One doesn’t need to go so far as to claim that the two most senior administrators in Australian cycling are corrupt. One might be tempted to say they may have willfully closed their eyes to problems, or that they just saw the world through their yellow tinted glasses. But we don’t need to go that far as its seems that their collective failure to ask the hard questions in 2010 and 2011 were arguably just negligent and in breach of their fiduciary duty to all their members. When such serious matters are on the table, no matter how one feels about the messenger or messengers, one has a duty to ask those involved the hard questions and to properly investigate the matter.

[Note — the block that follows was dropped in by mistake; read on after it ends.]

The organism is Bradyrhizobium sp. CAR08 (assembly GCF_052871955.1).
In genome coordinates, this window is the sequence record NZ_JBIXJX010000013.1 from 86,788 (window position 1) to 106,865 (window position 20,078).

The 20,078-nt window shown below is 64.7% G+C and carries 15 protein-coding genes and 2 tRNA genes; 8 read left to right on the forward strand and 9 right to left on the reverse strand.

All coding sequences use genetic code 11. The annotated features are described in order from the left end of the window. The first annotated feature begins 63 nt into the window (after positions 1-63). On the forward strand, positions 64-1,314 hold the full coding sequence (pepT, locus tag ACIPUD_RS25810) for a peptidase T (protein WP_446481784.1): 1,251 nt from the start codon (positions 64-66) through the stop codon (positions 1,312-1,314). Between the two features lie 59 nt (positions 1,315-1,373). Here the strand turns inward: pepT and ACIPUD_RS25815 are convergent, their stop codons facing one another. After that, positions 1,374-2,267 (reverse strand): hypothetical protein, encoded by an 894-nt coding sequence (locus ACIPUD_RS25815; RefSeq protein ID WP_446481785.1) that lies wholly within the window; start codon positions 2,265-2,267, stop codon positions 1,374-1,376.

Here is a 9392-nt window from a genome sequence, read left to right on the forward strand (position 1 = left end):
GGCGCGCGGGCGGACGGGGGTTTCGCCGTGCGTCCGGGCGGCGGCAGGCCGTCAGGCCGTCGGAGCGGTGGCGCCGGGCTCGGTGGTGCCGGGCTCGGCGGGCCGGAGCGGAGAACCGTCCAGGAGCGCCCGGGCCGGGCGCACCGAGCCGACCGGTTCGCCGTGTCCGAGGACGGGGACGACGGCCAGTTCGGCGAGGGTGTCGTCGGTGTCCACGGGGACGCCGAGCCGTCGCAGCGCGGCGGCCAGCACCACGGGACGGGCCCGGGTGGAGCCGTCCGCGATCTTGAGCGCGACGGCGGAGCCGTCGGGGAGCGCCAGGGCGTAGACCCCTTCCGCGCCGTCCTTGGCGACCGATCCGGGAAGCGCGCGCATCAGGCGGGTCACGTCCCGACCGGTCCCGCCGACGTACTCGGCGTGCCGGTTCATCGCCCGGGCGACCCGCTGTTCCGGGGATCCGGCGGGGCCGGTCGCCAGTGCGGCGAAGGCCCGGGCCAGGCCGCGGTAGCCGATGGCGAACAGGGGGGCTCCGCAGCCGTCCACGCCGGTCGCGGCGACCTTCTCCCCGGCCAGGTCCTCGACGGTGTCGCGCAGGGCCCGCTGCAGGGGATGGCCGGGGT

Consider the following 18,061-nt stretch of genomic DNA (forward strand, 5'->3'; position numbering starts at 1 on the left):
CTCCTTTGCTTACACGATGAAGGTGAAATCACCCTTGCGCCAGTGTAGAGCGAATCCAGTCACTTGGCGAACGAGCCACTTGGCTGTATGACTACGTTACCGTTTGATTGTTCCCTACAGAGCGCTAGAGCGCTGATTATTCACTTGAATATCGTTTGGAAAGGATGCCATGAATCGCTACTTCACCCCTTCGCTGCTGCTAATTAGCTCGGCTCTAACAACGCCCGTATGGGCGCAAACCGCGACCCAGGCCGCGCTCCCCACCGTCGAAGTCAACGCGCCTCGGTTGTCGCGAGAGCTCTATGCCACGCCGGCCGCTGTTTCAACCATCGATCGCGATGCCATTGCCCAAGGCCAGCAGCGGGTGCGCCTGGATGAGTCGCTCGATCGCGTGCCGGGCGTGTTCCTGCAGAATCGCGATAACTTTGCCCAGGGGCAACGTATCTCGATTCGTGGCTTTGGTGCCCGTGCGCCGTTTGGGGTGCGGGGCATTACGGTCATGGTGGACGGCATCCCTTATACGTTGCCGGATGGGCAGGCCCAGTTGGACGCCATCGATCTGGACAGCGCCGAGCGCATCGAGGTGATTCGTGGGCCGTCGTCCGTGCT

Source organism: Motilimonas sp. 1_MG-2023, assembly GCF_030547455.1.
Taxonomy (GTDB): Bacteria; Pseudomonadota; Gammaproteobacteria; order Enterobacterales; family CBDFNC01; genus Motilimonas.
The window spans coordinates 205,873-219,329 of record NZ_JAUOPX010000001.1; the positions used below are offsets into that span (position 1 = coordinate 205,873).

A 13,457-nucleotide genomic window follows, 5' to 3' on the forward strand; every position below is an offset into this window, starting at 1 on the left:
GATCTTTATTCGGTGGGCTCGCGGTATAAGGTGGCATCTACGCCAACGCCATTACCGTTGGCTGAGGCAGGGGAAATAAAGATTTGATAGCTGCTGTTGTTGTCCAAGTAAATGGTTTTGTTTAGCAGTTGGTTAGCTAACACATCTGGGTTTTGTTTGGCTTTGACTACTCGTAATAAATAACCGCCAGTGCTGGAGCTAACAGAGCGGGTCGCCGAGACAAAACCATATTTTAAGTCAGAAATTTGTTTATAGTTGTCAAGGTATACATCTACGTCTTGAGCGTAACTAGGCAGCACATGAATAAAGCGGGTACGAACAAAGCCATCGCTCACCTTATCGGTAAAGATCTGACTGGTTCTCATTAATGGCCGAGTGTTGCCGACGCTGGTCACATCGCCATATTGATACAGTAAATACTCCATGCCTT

In the case of hiring Matt White Cycling Australia just seems to have failed. So what do they do when it all blows up in their face. Sack Matt White.
In the end its all a bit like Sergeant Schultz in Hogan’s Heroes: “I see nothing, I hear nothing, I know nothing”. Or, as was said by Alain Delon to Burt Lancaster in the film The Leopard “If we want things to stay as they are, things will have to change.”